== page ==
This guest-post is part of the 2016 Baseball Continuum Blogathon For Charity, benefiting the Roswell Park Alliance Foundation. The Roswell Park Alliance Foundation is the charitable arm of Roswell Park Cancer Institute and funds raised will be “put to immediate use to increase the pace from research trials into improved clinical care, to ensure state-of-the-art facilities, and to help improve the quality of life for patients and their families.” Please donate through the Blogathon’s GoFundMe page. Also, please note that the opinions and statements of the writer are not necessarily those of the Baseball Continuum or it’s webmaster.
Baseball cards are a kind of clumsy yearbook, a collection of forgotten names and awkward photographs. Each bears a moment frozen unnaturally, the cheesy portrait grin followed by the unnatural, bent-back elbow of the pitcher. They demonstrate the historian’s drive to squeeze the eyes tight and remember: not only the championships, not only the highlights and the heroes, but the busted prospects and the utility infielders. All the losing teams and players get their 1/nth share.
But no set has room for every player, let alone every moment; there are too many minor league callups, too many injury replacements who come and go. Topps neglected to create a Ken Griffey, Jr. rookie card in 1989, his having no major league experience, but picked Mark McGwire out of the Olympic roster two years before anyone else. Rookies are hard to predict, but guessing the right ones, giving kids a whale to hunt, is good salesmanship.
It’s a little strange that, given the parabolic path of the average career, a player’s most valuable card is generally his first one, and always descends from there. Perhaps in our hearts, all rookies are Babe Ruth or Cy Young until time gives them the opportunity to prove otherwise. Perhaps it’s our drive to feel like investors, to get in on the ground floor. But while rookie cards are traded and sold at a premium, the opposite, the last cards, rarely even exist.
There’s no real pattern as to who gets a final stat line. Mantle got a final card in 1969, but Aaron was left off of the 1977 set; Mays got a card in 1974, but not his own, only a World Series highlight, his bat looking heavy in his hands. It’s a common paradox for baseball cards: representing the year before, they’re sold the year after. So many retired players, no longer around to root for on summer afternoons, rarely have their final year’s stats commemorated. Some of it is timing in the print runs; some of it, one assumes, is alchemical.
There’s a variation in one of the 1988 Topps checklists. You couldn’t be blamed for missing it: one line has been changed, #455, Steve Carlton. The Hall of Famer was cut from the set at the last second, replaced by orange chip prospect Shawn Hillegas.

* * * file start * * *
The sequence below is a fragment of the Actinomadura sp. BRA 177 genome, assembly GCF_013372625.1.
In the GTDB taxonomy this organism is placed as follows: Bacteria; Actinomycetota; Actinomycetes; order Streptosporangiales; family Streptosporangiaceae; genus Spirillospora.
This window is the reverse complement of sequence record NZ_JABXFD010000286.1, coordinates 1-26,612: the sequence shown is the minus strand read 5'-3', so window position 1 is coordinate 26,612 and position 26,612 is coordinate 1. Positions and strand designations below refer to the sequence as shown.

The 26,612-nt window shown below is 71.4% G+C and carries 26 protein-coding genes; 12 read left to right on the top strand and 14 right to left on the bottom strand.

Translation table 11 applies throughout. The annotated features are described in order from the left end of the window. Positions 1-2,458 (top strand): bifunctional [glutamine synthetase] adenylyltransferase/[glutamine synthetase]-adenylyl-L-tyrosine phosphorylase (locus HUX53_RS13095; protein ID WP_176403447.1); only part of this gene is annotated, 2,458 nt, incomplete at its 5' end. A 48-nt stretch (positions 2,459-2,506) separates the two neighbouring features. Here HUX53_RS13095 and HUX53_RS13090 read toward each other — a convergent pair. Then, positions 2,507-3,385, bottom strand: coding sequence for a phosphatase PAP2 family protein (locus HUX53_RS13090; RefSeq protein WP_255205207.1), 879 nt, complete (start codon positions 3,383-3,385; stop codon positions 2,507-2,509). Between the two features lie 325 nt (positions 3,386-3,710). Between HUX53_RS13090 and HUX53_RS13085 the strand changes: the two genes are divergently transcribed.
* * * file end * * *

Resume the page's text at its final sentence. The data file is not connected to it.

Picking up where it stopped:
Lefty was essentially done by 1986; starting the year with the Phillies, he was cut just shy of 4,000 strikeouts, and signed with the Giants to reach the milestone. When they gave up on him as well, he moved on to the White Sox, and pitched just well enough to latch on to a last-place Indians ballclub in the offseason. Topps dutifully gave him three different cards with three different teams: a White Sox regular 1987 issue, an Indians traded issue, and a Giants box-bottom highlight card (his jersey and cap painted on him, since no photographer caught up with him in his six-game San Francisco career). Perhaps it was too much.
Apparently in 1988, Topps had had enough, and even though he put in 150 innings with the Indians and Twins, and refused to retire even then, they decided to ignore his sad final full season. Fleer alone, of the Big Four companies of the time, gave Carlton a final card. It proved a fitting tribute. It’s a strangely tragic still life, an old man in a foreign uniform on an empty bench, staring off camera at the rest of his life. He looks speechless.
Did Carlton deserve that final card more than Hillegas and his 58 innings of middle relief? It seems strange that an industry couched so deeply in nostalgia flinches at the final sad days of a ballplayer. Maybe Topps didn’t want that last image of Hall of Famer Steve Carlton, throwing slop down the middle of the plate, to burn into our retinas. And maybe it’s a good thing they stop making yearbooks after high school. But sports aren’t about what we want to have happen; they don’t let us choose our memories. Only rain can undo a game.
It’s ironic that Griffey’s own denouement, twenty-some years later, proved just as tragic as Carlton’s. And like Lefty, he too failed to receive that final card when he closed his own career midseason. But while it requires extrapolation to combine that Griffey with the one of our childhood, we all do it; we can appreciate them all as one man. Heroes can be young and old at the same time, even frail and human. Carlton’s weary despair, caught on a single, worthless card, is every bit as much baseball as Griffey’s boyish smile.
Patrick Dubuque co-edited the 2016 BP Annual and serves as jester/editor at Lookout Landing. You can follow him on Twitter @euqubud.
This guest-post has been part of the 2016 Baseball Continuum Blogathon For Charity, benefiting the Roswell Park Alliance Foundation. The Roswell Park Alliance Foundation is the charitable arm of Roswell Park Cancer Institute and funds raised will be “put to immediate use to increase the pace from research trials into improved clinical care, to ensure state-of-the-art facilities, and to help improve the quality of life for patients and their families.” Please donate through the Blogathon’s GoFundMe page. Also, please note that the opinions and statements of the writer were not necessarily those of the Baseball Continuum or it’s webmaster.
Pingback: Every Piece from the 2016 Blogathon | The Baseball Continuum